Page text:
Friday, February 27, 2009

Overseeing Top CIRM Execs: A Reading of the Tea Leaves

Next Thursday, a key panel of the directors of the world's largest source of funding for human embryonic stem cell research will consider a matter that could give some indication of its future direction,

Nominally, the issue seems less than controversial. The agenda says it involves “consideration of policy/procedure for performance evaluation” of the chairman, vice chairman and president of the $3 billion stem cell agency.

But lying behind that bland language are such matters as the political and lobbying efforts of CIRM, its connections to industry and the election of a vice chairman to assist in those endeavors. Will the agency continue pushing hard to become a global powerhouse for stem cell research, pleading for billions from Congress for industry? Will it embrace the biomedical industry ever more closely, funding its efforts to bring products to markets? Or both, for that matter?

The agency could get to those issues through more closely defining the position of the vice chairman, which is now vacant, and discussion of related matters. The two contenders for the post come from radically different backgrounds. One is Art Torres, now the head of the California State Democratic Party and a former state lawmaker with good connections in the nation's capital. The other is Duane Roth, an executive with biomedical industry ties and head of Connect business development organization in La Jolla, Ca.

Roth was nominated by Gov. Arnold Schwarzenegger, a Republican. Torres was nominated by Democratic state Treasurer Bill Lockyer, whose good offices are especially important to CIRM as it attempts to market state bonds privately. The treasurer is the ultimate arbiter on state bond deals. On the other hand, the governor loaned CIRM $150 million in state funds a couple of years ago when it had another period of financial difficulty. The loan has been paid back, but CIRM has had to seek his support on other matters, such as his veto of legislation that the agency opposed,

Also entering into the mix is the salary for the vice chairman. The job carries pay that could run as much as $332,000. Torres says he needs a salary, but has not indicated a figure. Roth says he will not accept a salary. In December, CIRM directors awarded CIRM Chairman Robert Klein a $150,000 salary and defined his job as halftime. Klein, a millionaire real estate investment banker, previously declined a salary.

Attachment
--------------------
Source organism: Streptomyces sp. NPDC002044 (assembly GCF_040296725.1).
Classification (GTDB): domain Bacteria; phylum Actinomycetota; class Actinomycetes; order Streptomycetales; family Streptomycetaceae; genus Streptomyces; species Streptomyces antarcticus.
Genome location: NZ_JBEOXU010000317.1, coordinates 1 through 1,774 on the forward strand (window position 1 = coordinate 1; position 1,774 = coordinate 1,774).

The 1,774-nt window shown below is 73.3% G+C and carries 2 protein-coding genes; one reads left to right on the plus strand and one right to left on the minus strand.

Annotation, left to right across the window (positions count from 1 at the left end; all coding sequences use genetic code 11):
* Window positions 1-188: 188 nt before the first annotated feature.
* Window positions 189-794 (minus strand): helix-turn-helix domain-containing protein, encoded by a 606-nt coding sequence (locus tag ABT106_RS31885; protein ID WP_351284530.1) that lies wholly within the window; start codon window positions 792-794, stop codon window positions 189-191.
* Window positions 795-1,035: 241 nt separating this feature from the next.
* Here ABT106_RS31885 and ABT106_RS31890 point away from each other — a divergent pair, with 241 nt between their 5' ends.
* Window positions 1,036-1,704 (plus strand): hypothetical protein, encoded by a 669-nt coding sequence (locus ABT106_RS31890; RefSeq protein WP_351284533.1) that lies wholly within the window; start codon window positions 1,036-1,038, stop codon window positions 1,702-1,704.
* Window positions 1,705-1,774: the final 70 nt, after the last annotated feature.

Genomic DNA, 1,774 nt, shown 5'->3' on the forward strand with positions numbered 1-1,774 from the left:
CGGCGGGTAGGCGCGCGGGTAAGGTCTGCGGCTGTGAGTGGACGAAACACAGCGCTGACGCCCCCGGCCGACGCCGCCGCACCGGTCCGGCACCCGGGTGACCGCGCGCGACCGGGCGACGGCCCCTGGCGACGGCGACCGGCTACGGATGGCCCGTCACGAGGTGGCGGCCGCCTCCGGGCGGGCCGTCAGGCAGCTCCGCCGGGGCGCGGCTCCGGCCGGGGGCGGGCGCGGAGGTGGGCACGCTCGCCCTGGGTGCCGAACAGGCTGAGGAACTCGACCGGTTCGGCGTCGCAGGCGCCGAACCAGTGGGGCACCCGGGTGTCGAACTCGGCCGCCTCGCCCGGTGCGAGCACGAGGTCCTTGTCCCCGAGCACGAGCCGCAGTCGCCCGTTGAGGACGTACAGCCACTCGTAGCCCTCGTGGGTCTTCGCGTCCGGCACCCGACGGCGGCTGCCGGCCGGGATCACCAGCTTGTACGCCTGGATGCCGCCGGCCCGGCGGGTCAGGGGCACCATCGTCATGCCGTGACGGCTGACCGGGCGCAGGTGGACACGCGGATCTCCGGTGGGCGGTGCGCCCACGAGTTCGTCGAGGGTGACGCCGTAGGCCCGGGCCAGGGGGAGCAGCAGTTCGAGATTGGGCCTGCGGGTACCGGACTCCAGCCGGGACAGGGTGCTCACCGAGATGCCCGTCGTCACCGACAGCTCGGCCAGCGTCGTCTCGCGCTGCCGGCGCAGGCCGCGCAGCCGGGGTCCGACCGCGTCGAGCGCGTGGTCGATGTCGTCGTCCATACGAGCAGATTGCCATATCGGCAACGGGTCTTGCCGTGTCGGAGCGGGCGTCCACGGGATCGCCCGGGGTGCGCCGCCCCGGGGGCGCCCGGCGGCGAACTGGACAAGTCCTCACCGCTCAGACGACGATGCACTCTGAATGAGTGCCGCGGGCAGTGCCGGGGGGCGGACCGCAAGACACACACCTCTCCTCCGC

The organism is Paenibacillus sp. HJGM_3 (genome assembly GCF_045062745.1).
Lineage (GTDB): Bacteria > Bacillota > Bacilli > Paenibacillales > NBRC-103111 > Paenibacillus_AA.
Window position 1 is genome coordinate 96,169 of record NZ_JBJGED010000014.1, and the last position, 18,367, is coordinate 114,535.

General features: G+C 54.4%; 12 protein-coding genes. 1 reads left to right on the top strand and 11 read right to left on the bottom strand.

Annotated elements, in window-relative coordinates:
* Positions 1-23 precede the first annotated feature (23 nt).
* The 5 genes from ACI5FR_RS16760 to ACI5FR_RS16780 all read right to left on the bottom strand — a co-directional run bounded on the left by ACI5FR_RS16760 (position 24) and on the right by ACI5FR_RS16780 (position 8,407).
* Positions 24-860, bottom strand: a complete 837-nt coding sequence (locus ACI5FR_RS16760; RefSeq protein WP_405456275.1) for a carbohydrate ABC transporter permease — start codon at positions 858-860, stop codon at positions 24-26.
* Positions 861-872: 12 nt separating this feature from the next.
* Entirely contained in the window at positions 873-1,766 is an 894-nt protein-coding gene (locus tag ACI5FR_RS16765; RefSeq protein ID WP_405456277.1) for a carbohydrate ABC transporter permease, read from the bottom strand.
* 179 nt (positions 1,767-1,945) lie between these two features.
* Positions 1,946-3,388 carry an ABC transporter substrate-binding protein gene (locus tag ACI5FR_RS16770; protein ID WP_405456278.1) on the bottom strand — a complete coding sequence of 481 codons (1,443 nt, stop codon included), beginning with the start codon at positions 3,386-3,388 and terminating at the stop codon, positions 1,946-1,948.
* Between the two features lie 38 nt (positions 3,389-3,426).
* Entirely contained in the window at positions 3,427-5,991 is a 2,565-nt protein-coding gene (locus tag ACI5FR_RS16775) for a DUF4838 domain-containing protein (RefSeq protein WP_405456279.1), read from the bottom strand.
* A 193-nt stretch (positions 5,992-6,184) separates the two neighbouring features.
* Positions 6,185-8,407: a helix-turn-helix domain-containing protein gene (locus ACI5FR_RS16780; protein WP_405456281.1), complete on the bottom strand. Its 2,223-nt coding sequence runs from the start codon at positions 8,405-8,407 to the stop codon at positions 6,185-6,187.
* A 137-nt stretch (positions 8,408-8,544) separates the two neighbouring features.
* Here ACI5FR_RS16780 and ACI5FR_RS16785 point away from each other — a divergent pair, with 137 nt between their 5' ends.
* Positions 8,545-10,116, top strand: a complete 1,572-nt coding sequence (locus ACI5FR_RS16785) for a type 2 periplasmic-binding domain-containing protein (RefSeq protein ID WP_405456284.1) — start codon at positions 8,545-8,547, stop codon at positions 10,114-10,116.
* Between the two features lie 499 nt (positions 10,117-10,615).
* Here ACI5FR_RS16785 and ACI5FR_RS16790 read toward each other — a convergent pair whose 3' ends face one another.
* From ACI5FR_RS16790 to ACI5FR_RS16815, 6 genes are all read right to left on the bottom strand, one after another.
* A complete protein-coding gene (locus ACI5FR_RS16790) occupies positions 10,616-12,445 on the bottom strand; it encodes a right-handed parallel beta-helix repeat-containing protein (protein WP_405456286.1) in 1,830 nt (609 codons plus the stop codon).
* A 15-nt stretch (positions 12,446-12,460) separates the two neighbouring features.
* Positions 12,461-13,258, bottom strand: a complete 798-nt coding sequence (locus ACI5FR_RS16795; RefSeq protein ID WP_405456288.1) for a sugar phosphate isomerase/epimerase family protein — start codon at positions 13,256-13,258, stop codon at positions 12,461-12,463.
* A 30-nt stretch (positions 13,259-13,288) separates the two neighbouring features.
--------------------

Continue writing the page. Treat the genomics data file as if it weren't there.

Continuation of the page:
Sadly, the public is pretty much out of the loop in advance of the meeting on the policy/evaluation agenda item, which first came up Dec. 22 last year. The proposal discussed at that meeting was only described orally and never publicly disclosed in written form in its entirety. The only access to what it contains is the transcript of the meeting. Given CIRM's past performance, do not expect to see any written material ahead of the upcoming meeting.

Also missing from next week's meeting are proposed changes in CIRM's internal governance policies, which are closely tied to the responsibilities of the chairman, vice chairman and president. The proposal came up at the Dec. 22 meeting, and directors said it would come up again at the next governance meeting (the one that is next week). However, it is not on the agenda, although it could be discussed.

Next week's meeting will be available to the public to hear and participate in via teleconference locations in La Jolla (Roth's office), Duarte, Sacramento, Irvine and San Francisco. But don't expect a “full and frank” discussion, The board generally deals obliquely with these sorts of issues, It could also sidestep them entirely.

The specific location for the teleconference sessions can be found on the agenda. Sphere: Related Content

1 comment:

  1. Dave,

    I expect very little will be done in public to define the role of the ICOC vice chairman at Thursday's Governance Subcommittee meeting.

    The Internal Governance Policy, which outlines job descriptions and was discussed at December's meeting, is not even on the agenda. Committee members then said they intended to bring it up with suggested changes at the next meeting -- this one. You can check the transcript. I don't know the reason for the delay.

    I understand that the terms of the vice chair's employment -- salary and whether it's a full-time job -- will be discussed in closed executive session.

    One would think you'd want the job description before you decided salary and hours, but that doesn't seem to be what's happening.

    John M. Simpson